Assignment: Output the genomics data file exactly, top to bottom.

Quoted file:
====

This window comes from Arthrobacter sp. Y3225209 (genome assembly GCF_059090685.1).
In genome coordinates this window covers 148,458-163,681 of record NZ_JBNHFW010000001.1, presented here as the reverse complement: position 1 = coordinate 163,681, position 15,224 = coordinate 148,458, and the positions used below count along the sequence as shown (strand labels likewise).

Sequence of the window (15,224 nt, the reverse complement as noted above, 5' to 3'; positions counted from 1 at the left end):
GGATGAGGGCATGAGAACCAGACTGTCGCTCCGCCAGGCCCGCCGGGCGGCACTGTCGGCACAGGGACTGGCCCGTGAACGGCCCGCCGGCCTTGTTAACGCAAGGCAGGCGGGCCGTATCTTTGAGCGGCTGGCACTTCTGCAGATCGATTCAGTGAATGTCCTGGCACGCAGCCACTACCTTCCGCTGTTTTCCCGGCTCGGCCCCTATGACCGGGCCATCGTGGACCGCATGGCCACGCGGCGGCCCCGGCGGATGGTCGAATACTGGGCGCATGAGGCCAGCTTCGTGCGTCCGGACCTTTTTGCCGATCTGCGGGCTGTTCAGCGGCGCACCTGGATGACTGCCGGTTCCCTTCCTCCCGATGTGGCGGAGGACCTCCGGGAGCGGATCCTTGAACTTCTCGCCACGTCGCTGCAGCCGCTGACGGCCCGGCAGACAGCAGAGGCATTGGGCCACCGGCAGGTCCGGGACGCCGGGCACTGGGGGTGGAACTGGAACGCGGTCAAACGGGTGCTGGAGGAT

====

This window comes from Arthrobacter sp. Y3225209 (genome assembly GCF_059090685.1).
In genome coordinates this window covers 148,458-163,681 of record NZ_JBNHFW010000001.1, presented here as the reverse complement: position 1 = coordinate 163,681, position 15,224 = coordinate 148,458, and the positions used below count along the sequence as shown (strand labels likewise).

Sequence of the window (15,224 nt, the reverse complement as noted above, 5' to 3'; positions counted from 1 at the left end):
GGATGAGGGCATGAGAACCAGACTGTCGCTCCGCCAGGCCCGCCGGGCGGCACTGTCGGCACAGGGACTGGCCCGTGAACGGCCCGCCGGCCTTGTTAACGCAAGGCAGGCGGGCCGTATCTTTGAGCGGCTGGCACTTCTGCAGATCGATTCAGTGAATGTCCTGGCACGCAGCCACTACCTTCCGCTGTTTTCCCGGCTCGGCCCCTATGACCGGGCCATCGTGGACCGCATGGCCACGCGGCGGCCCCGGCGGATGGTCGAATACTGGGCGCATGAGGCCAGCTTCGTGCGTCCGGACCTTTTTGCCGATCTGCGGGCTGTTCAGCGGCGCACCTGGATGACTGCCGGTTCCCTTCCTCCCGATGTGGCGGAGGACCTCCGGGAGCGGATCCTTGAACTTCTCGCCACGTCGCTGCAGCCGCTGACGGCCCGGCAGACAGCAGAGGCATTGGGCCACCGGCAGGTCCGGGACGCCGGGCACTGGGGGTGGAACTGGAACGCGGTCAAACGGGTGCTGGAGGAT